Ever-evolving research creates a constant need to advance the design and manufacturing opportunities supporting the collaborative efforts of research on a global scale. The Instrument Design and Fabrication Machine Shop provides solutions in our effort to fulfill these research opportunities. Our highly specialized staff bring a combined 309 years of experience to provide excellent level of consulting, mechanical design, machining and prototyping services for specialized research projects.

Located within the Research Support Services building on Arizona State University’s Tempe campus, the machine shop provides consulting, design, prototyping, repair services. Our Machine Shop staff work collaboratively with colleagues in electronic and glassblowing service groups across the Instrument Design and Fabrication core to provide cross-functional solutions allowing users complete project support.

Our group supports ASU internal researchers, peer institutions and external private industry for instrument design, manufacturing, maintenance, repair and specialized project development. Our full-service Machine Shop performs a wide range of projects from component customization and modification to mechanical design, prototyping and fabrication services. Specialties include the production and support of quality prototypes and instrumentation for ASU scientists and researchers as well as for non-ASU customers utilizing a wide variety of equipment to fabricate your custom project. Need a simple hole drilled or welding of parts to ultra-high vacuum chamber designed and vacuum pump repairs we can assist you.

Hours: Monday - Friday: 7 a.m. to 4 p.m.
Location: Research Support Services Building, Room 101
Contact: idfcore@asu.edu | 480-965-3300
LinkedIn: Core Research Facilities LinkedIn Page



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“They’re not afraid to do anything. A lot of commercial shops will just say ‘no’ if it’s anything difficult or weird.”

For Christopher Groppi, engineer and associate professor in ASU’s School of Earth and Space Exploration, the sky is not the limit, but rather just the beginning when working with IDF machine shop. Groppi considers IDF essential to his research for their adaptability, understanding of science and ability to work on quick turnarounds. Among the projects that IDF has helped him to build is the complex interior of an Antarctic-bound scientific balloon that he designed.

The size of a football stadium and flying 125,000 feet above the ground, the instrumentation on board the balloon collects data that Groppi analyzes to learn how new starts and planets form. This massive balloon’s belly was machined to detect terahertz light at very cool temperatures, requiring complex parts made of high-purity oxygen-free copper. IDF not only sourced a 200-pound block of copper but in one attempt created the elaborate interior from the copper block.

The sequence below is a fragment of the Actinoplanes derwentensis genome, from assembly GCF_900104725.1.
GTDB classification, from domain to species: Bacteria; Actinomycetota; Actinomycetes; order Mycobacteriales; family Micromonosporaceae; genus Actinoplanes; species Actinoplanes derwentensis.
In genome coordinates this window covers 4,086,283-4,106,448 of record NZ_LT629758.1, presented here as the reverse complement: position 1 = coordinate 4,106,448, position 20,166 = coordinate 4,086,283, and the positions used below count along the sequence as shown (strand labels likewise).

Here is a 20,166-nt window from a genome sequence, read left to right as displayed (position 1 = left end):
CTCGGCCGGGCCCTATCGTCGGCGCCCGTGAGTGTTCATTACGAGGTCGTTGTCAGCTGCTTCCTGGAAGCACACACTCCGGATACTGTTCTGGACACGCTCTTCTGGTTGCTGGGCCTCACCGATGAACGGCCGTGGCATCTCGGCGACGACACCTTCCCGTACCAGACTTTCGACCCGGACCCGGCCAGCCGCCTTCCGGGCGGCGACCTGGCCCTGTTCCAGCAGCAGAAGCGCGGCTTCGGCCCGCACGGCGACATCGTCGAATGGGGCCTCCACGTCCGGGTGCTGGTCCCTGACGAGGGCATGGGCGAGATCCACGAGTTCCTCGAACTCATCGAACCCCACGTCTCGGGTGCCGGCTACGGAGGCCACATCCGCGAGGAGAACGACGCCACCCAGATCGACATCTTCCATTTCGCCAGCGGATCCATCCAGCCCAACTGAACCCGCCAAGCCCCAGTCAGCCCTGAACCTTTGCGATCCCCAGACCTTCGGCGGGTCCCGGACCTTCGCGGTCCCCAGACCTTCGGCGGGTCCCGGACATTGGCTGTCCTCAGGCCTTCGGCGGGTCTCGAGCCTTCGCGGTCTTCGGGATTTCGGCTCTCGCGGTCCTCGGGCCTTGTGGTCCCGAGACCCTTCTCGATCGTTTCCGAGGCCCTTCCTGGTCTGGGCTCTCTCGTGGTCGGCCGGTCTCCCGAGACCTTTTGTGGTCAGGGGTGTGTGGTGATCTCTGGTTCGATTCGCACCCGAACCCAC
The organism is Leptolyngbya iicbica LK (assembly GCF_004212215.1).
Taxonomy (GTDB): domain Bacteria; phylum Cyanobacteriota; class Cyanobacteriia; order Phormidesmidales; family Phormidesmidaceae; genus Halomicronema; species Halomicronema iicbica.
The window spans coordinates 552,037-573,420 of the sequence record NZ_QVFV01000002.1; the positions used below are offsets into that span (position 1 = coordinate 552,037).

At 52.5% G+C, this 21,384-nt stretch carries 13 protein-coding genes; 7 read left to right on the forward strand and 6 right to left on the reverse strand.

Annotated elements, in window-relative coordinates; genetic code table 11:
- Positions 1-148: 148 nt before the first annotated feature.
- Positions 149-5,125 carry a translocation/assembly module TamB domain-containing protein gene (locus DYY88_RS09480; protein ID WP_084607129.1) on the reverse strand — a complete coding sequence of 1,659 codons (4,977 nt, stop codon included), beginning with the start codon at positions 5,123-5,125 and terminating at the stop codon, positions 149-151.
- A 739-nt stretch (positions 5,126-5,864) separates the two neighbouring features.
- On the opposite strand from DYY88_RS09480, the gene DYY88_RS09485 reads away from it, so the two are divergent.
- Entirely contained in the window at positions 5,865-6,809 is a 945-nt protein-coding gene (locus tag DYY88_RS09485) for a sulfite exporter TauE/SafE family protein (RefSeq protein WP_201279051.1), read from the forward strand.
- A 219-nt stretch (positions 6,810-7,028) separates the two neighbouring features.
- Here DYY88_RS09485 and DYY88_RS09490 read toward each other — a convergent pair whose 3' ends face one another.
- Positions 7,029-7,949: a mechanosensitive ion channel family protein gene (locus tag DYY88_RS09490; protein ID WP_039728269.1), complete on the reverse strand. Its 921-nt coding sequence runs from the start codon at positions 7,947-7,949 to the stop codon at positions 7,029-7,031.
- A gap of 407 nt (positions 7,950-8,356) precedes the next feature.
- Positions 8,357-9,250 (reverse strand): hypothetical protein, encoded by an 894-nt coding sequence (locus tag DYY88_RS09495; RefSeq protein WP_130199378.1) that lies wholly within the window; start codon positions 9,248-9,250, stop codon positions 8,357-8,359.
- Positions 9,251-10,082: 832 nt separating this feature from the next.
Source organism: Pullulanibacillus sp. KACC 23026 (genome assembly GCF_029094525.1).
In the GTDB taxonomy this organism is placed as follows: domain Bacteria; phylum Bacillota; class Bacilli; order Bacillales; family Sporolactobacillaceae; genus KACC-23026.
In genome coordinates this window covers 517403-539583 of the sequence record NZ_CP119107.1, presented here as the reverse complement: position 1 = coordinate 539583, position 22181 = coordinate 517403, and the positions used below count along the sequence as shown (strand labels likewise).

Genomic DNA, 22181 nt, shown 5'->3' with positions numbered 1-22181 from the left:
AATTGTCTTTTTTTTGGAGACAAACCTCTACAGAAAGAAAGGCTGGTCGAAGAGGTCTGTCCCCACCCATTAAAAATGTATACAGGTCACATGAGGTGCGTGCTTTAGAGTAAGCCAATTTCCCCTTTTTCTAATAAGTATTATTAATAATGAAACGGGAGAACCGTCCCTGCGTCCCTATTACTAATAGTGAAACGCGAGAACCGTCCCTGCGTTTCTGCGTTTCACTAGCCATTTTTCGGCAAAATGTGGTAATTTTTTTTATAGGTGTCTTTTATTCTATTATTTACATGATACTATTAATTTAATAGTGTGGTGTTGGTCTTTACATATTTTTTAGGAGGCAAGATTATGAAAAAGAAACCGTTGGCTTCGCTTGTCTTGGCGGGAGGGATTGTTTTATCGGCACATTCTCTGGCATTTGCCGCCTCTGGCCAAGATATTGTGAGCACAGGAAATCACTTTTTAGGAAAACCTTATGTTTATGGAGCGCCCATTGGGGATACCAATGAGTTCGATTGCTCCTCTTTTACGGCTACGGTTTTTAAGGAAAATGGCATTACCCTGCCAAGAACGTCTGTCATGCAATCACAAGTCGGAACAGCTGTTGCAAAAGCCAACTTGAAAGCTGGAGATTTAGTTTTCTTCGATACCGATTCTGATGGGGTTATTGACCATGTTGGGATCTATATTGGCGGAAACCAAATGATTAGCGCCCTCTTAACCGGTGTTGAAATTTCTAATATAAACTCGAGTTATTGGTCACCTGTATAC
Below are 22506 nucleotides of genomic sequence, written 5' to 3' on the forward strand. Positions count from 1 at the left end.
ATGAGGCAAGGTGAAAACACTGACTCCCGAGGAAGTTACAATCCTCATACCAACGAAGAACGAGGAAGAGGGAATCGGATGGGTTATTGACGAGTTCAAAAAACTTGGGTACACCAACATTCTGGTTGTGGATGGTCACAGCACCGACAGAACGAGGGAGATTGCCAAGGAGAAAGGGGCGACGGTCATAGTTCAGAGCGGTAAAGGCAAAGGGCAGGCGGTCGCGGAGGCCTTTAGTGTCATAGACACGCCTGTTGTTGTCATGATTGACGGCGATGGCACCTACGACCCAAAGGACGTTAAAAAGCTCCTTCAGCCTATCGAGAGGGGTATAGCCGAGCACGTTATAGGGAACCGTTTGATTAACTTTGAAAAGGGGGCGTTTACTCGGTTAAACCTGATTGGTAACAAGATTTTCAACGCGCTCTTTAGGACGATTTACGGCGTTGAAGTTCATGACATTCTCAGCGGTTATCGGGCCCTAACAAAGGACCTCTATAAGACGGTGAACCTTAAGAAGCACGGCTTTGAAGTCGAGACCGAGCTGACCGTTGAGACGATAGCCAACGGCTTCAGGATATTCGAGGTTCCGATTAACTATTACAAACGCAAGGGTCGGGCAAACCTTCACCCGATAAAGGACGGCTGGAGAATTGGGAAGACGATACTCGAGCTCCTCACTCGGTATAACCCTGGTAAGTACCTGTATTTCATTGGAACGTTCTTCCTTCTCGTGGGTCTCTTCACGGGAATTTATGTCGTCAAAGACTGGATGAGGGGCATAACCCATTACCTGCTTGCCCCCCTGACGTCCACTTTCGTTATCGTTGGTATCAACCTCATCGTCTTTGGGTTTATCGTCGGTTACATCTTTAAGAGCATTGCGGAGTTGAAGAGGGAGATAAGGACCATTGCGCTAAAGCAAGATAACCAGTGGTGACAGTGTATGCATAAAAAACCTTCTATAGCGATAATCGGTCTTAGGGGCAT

“Everything we do is the first time anyone has tried it, so usually we’re not sure if it’s going to work. The IDF staff is very good at talking with us so that we can come up with an optimal design that’s easy, economical and possible to fabricate while still accomplishing the goals we want. My research would not be possible without a campus machine shop.”

Chris Groppi
Associate Professor
School of Earth and Space Exploration
(Internal ASU user)



To visit the Instrument Design and Fabrication shop, Dr. Phil Christensen takes a short, terrestrial stroll downstairs from his office. But the instruments he has designed and built with IDF have traveled millions of cosmic miles, collecting invaluable data on our solar system.

Christensen, a Regents’ Professor in ASU’s School of Earth and Space Exploration, has worked with IDF to design and give life to several space explorers, including the OSIRIS-REx Thermal Emission Spectrometer, or OTES.

OTES is heading to Bennu, a primitive near-Earth asteroid that may hold secrets about the formation of our solar system and our own planet. OTES will map the surface of Bennu and collect a sample from the surface for ASU scientists to analyze.

OTES is the youngest of Christensen’s instruments. Others that he has created with IDF have been orbiting Mars for twenty years now, with the creators’ signatures proudly soaring through space on an aluminum plaque.

“It is essential for a research university to have a facility like IDF. What we do at a university is we invent things, we make one-of-a-kind things, and IDF is incredibly valuable for helping us make these one-of-a-kind inventions,” says Christensen.

IDF not only works with professors, but also nurtures the next generation of researchers and explorers. Christensen has been working with IDF to give undergraduates the experience of designing and building their own instruments alongside expert engineers and machinists.

“You just have to have someone who’s willing to sit down with a graduate student who probably has never designed or built anything themselves. You don’t want that to be an impediment, you want to encourage students to be creative. You need someone like the folks at the IDF who can say, ‘Here, let me help you. Together, we’ll design this thing, and then we’ll make it for you and we’ll teach you how to make it.’”

Phil Christensen
Regents’ Professor
School of Earth and Space Exploration
(Internal ASU user)